First Comes Love, Then Comes Marriage

Wedding PlanningAnd between the two is that small detail called “Wedding Planning”

“When you realize you want to spend the rest of your life with somebody, you want the rest of your life to start as soon as possible.”  —Nora Ephron, “When Harry Met Sally” 

While newlyweds are anxious for married life to begin, most still have a wedding to plan before they exchange their “I Do”s. According to The Knot, the average engagement lasts 14 months.

If Valentine’s Day landed a ring on your finger, the countdown is on! So, let’s get planning. Now, where to start?

  • Choose the month. June and September are the most popular months to get married because of their ideal weather. There’s low demand for the winter months of January, February and March. If you don’t mind choosing a colder month, you will have more venues and vendors to choose from and may get a discount since business is slow.
  • Pick the day and time. Everyone wants to get married on a Saturday and you will pay the price. Save on venue, band, photographer and more with a Friday or Sunday wedding. A sit-down dinner will also cost you dearly. Cut back on food costs when you have a morning ceremony followed by brunch or an afternoon wedding followed by a cocktail party and cake reception.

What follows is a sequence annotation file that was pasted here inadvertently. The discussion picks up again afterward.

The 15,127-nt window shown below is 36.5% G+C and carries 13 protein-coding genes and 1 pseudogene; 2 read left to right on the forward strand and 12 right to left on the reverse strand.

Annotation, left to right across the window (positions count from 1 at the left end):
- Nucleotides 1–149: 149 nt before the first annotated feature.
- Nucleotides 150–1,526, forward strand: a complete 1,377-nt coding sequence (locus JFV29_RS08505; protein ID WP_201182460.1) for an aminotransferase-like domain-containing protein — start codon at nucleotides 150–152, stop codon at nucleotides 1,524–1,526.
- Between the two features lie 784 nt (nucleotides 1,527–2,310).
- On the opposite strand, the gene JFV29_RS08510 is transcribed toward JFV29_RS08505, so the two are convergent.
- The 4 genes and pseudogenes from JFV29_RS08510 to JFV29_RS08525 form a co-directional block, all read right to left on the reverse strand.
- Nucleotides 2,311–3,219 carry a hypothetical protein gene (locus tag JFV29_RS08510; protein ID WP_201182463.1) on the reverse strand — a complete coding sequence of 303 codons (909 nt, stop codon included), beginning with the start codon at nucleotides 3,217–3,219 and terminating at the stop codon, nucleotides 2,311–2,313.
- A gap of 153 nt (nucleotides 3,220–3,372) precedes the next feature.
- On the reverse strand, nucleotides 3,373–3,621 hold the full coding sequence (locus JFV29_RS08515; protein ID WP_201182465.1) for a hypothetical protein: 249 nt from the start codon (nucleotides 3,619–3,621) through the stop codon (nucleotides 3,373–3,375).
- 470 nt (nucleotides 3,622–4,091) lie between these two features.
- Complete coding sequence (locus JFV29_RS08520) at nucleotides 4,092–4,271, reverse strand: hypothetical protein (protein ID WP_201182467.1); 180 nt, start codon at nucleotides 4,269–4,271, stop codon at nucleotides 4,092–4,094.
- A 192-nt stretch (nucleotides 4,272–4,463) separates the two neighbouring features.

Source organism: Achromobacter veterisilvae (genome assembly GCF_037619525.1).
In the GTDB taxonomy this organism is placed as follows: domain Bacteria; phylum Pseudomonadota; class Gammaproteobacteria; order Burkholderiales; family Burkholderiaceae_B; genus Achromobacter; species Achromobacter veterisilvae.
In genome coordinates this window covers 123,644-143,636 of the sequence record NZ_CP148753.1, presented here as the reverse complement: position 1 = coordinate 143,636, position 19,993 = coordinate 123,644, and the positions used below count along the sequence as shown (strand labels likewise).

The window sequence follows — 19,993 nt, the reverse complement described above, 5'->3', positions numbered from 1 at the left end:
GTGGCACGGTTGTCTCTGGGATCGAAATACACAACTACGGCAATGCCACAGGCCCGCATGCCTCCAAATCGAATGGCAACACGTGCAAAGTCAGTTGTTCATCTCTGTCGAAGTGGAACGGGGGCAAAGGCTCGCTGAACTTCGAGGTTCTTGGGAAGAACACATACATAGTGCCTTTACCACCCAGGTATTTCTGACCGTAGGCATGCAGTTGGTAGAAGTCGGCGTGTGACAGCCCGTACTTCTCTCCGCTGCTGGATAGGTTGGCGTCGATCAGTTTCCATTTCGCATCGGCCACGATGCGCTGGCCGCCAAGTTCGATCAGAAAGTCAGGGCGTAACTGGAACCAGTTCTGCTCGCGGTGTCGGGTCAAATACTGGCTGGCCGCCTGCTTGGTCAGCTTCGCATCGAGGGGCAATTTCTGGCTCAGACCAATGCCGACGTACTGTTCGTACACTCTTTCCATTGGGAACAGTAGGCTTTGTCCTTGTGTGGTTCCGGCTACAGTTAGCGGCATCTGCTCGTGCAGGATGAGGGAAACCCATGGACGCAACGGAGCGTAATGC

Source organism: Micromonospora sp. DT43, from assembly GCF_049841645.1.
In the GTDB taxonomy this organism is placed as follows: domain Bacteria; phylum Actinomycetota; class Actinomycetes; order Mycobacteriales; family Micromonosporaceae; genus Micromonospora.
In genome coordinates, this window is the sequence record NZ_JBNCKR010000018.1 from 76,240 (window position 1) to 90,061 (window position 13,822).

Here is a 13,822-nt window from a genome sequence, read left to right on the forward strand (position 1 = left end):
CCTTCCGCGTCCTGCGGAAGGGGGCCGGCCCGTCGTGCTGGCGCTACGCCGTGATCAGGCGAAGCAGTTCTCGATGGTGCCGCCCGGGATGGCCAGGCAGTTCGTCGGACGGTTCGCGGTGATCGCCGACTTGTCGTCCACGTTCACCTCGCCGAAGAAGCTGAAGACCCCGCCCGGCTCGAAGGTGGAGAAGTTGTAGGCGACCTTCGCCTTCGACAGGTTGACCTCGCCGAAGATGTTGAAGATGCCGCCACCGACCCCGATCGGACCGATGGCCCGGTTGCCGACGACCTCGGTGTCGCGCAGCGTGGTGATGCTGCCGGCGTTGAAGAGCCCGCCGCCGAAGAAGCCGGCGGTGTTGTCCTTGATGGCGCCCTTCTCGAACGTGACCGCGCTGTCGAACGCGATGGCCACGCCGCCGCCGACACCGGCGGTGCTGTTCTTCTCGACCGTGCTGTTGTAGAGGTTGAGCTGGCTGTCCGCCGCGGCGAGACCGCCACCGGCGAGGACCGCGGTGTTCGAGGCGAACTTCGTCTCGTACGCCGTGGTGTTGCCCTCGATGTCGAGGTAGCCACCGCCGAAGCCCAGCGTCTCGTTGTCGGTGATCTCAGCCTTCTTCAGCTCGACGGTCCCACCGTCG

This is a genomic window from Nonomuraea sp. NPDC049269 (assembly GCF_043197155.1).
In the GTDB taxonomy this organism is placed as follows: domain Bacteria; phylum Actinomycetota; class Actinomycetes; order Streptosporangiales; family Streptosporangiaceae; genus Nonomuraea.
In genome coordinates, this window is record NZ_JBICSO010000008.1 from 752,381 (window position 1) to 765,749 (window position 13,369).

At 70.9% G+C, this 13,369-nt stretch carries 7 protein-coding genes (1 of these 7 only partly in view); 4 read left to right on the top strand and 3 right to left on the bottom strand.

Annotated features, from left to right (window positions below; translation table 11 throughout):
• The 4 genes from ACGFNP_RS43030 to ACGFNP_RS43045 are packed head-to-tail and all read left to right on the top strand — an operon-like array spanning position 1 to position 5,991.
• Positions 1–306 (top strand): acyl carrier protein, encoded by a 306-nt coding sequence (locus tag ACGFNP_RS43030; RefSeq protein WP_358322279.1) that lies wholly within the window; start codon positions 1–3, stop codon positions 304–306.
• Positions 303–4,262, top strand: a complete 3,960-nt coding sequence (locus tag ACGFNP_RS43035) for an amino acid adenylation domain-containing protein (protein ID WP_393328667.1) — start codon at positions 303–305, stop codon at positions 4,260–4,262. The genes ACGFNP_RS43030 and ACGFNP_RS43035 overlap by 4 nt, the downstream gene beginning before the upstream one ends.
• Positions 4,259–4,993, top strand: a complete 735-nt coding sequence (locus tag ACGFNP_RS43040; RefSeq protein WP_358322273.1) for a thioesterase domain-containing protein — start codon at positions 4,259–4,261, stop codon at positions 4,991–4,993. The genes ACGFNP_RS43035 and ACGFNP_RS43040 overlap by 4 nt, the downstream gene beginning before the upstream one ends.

• Book the venue. Choose a place that doesn’t typically host weddings like a historical building, college campus (ask for an alumni discount), or a brewery and chances are it will cost less than more traditional spots like a country club, hotel or winery. Having the ceremony and reception at the same location can also be a money saver.
  • Select your wedding party. The average wedding party consists of 4-5 bridesmaids and groomsmen. If you’re depending on your Maid of Honor to help with the planning, choose wisely and select someone who lives close by. A larger bridal party does come with additional costs (think bouquets, boutonnières, thank-you gifts, and the stress of finding a dress that seven girls can agree on).
  • Create a website. The majority of couples now create personal wedding websites to communicate details with guests, track RSVPs, and centralize registries. The Knot, eWedding.com and Wedding Jojo will let you create customized sites for free.
  • Research photographers. If you’re going to take engagement photos, then a wedding photographer is the first vendor you want to nail down. Most offer discounts when you bundle engagement and wedding services. Use these photos to create your Save-the-Date mailing or to post on your wedding website.

Final tip: We’ve all heard those horror stories about the photographer who “lost” the photos, the venue that double-booked, or the bridal shop that took your deposit and went out of business. Using your credit card may give you an added layer of protection. If a dispute arises, you can file a claim, and in some cases, get your money back.

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